Joaquin (Polo Ravales), an unassuming fisherman, is forced to confront his homosexuality when his sex-starved wife Cynthia (Althea Vega) returns from her overseas job eager to get pregnant.... See full summary »
Young girl spends her adolescence in an institution for minors, developing some masculine traits in her personality. In this hostile environment, she can only find some sympathy in a ... See full summary »
Ana Beatriz Nogueira,
Fernando, a.k.a. Fernanda, a 19-year-old Brazilian transgender woman, travels to Milan and becomes a prostitute to finance sex-change surgery. Fernanda dreams of becoming a "real" woman, ... See full summary »
Ingrid de Souza,
Having failed to break into professional opera in his native Germany (where, as an usher in West Berlin's Deutsche Oper, he would serenade the staff after the 'real' performances were over)... See full summary »
The relationship between Christina Crawford and her adoptive mother Joan Crawford is presented from Christina's view. Unable to bore children, Joan, in 1940, was denied children through regular adoption agencies due to her twice divorced status and being a single working person. Her lover at the time, Metro-Goldwyn-Mayer lawyer Greg Savitt, was able to go through a brokerage to adopt a baby girl, who would be Christina, the first of Joan's four adoptive children. Joan believes that her own difficult upbringing has made her a stronger person, and decides that, while providing the comforts that a successful Hollywood actress can afford, she will not coddle Christina or her other children, she treating Christina more as a competitor than a daughter. Joan's treatment of Christina is often passive-aggressive, fueled both by the highs and lows of her career, the narcissism that goes along with being an actress, and alcohol abuse especially during the low times. However, Joan sees much of ... Written by
Rutanya Alda ("Carol Ann") met Joan Crawford years earlier when Rutanya played a photo double for Mia Farrow during Rosemary's Baby. In a scene that was edited out of the final film, Guy and Rosemary attend The Fantasticks at the Sullivan Street Theatre and Joan Crawford and Van Johnson play themselves, attending the play. Rutanya was amazed that Joan Crawford introduced herself to her on set. See more »
During the bedroom scene when Joan is fighting with Greg and he shakes her, she loses a clip-on earring. The ear ring appears and disappears on Joan between shots. See more »
It seems almost pointless for me to add any comments here, since everyone else who's posted has done such a great job of summarizing this film's merits, but I can't resist. How do you rate a movie like this? On the one hand, it's one of the worst movies I've ever seen: completely lacking in coherence, shameful acting, writing so bad it seems to be making fun of itself. In fact, I'm still not convinced this movie isn't supposed to be a parody of Christina Crawford's book rather than a serious attempt to adapt it to the screen. On the other hand, it's such a rip-roarin' good time of a show that I'm tempted to give it 10 stars on the strength of its sheer entertainment value alone.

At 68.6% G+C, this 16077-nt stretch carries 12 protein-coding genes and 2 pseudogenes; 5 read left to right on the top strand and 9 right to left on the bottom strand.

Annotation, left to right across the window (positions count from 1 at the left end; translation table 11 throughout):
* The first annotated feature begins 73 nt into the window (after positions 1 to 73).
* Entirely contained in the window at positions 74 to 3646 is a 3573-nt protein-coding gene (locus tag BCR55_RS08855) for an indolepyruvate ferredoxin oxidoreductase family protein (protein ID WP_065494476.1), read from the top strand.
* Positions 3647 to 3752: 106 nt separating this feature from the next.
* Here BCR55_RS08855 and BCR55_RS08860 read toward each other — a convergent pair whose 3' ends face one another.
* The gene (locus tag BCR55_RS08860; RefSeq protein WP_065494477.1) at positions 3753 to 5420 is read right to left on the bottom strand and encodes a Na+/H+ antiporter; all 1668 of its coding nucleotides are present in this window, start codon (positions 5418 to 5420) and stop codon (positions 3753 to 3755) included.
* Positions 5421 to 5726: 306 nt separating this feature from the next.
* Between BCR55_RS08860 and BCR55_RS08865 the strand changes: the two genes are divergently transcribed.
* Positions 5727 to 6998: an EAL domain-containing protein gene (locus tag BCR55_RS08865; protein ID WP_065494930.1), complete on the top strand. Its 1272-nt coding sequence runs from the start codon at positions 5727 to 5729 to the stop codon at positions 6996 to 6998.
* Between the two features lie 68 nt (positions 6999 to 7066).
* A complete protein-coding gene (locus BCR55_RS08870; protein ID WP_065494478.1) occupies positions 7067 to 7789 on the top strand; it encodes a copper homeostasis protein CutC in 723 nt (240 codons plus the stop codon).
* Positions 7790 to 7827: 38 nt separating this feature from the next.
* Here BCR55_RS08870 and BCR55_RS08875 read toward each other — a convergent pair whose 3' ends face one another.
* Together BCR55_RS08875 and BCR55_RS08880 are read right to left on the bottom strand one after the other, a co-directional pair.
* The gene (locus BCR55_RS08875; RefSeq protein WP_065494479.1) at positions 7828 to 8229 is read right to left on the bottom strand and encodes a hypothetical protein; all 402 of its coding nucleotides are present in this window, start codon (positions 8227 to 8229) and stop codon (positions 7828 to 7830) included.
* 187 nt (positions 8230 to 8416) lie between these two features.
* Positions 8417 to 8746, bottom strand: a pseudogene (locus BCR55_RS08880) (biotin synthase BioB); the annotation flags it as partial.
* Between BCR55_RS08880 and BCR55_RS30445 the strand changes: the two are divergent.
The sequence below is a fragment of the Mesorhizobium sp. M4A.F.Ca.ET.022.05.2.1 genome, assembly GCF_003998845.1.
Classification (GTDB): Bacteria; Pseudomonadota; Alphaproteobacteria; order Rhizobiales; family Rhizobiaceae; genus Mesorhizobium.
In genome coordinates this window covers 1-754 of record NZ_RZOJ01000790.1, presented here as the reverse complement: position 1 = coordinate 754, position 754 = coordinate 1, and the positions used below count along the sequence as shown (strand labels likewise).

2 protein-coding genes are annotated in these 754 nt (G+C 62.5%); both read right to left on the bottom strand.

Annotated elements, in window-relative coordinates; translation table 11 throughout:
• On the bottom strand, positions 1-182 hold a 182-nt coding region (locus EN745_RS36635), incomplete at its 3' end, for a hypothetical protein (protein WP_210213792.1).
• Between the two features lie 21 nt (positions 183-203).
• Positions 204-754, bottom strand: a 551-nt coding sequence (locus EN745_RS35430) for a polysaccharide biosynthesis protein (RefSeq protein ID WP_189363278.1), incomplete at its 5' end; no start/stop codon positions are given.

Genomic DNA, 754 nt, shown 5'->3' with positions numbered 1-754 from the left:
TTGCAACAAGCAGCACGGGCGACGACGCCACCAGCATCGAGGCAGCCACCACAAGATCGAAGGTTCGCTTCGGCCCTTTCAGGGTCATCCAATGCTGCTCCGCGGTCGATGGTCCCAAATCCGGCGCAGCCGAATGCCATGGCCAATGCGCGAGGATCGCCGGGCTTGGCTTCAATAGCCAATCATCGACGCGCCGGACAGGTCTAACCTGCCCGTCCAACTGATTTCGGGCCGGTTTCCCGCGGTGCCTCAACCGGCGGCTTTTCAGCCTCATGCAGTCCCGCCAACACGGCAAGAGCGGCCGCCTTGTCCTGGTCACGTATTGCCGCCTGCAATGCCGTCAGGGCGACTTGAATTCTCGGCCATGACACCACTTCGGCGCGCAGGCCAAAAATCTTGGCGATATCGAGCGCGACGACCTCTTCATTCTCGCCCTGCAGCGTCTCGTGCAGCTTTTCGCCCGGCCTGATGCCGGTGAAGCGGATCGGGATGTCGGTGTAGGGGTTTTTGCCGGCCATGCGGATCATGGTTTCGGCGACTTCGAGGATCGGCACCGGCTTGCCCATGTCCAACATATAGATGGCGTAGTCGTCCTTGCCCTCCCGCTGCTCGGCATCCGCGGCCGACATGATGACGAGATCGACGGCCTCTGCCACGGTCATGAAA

Faye Dunaway gives the most jaw-droppingly mesmerizing freak out ever captured on screen, whose bizarreness cannot even be topped by Halle Berry's Oscar acceptance speech. Dunaway must have realized early on that she was a rat in a sinking ship, but instead of deserting, she decides instead to devour the crew. I don't know if her performance comes anywhere close to capturing the real Joan Crawford, but if Crawford was even a tenth of a percent as loony as Dunaway portrays her here, I would have been high-tailing it to Canada if I were either of her children. The fabulous lines, many of which are quoted on this site, can't really be done justice when removed from the context in which they appear, and you really have to see the faces of the actors as they're delivering them to get the full effect. The wire hanger scene is of course a classic, but it's really the floor scrubbing scene immediately following, with Dunaway in kabuki makeup squatting on the floor like a Sumo wrestler, that remains more memorable. Watching Joanie jog is a sight to behold, especially when she starts talking to herself and scrunching her face up as if she's imitating Alvin or one of his chipmunks. There's the "I can handle the socks" moment, one of the most seductive moments (hee, hee) in film history, and of course the coup de grace comes when Joanie tackles Christina across the coffee table and begins banging her head into the floor like she's in a women's prison movie.
The editing in this film is atrocious. There's no sense of time; events follow each other in a loosely chronological fashion, but they don't make dramatic or narrative sense. Frank Perry, the director, must have been dozing off through much of this production; either that or his film crew carried out a mutiny, tied him up, threw him in a shed, and went ahead without him. But it seems churlish to criticize a film like this for its poor film making. It's like kicking a dead horse.
All I can say is, if you watch this movie with the right people in the right frame of mind (i.e. with alcohol), you will be howling. I watched this with a group in college, and we had to periodically pause the movie in order to allow everyone to recover before continuing. Thank you, Ms. Dunaway, for giving us "Mommie Dearest." The world will never be able to repay you for your kindness.
Grade: F or A+ (depending on your perspective and level of sobriety)
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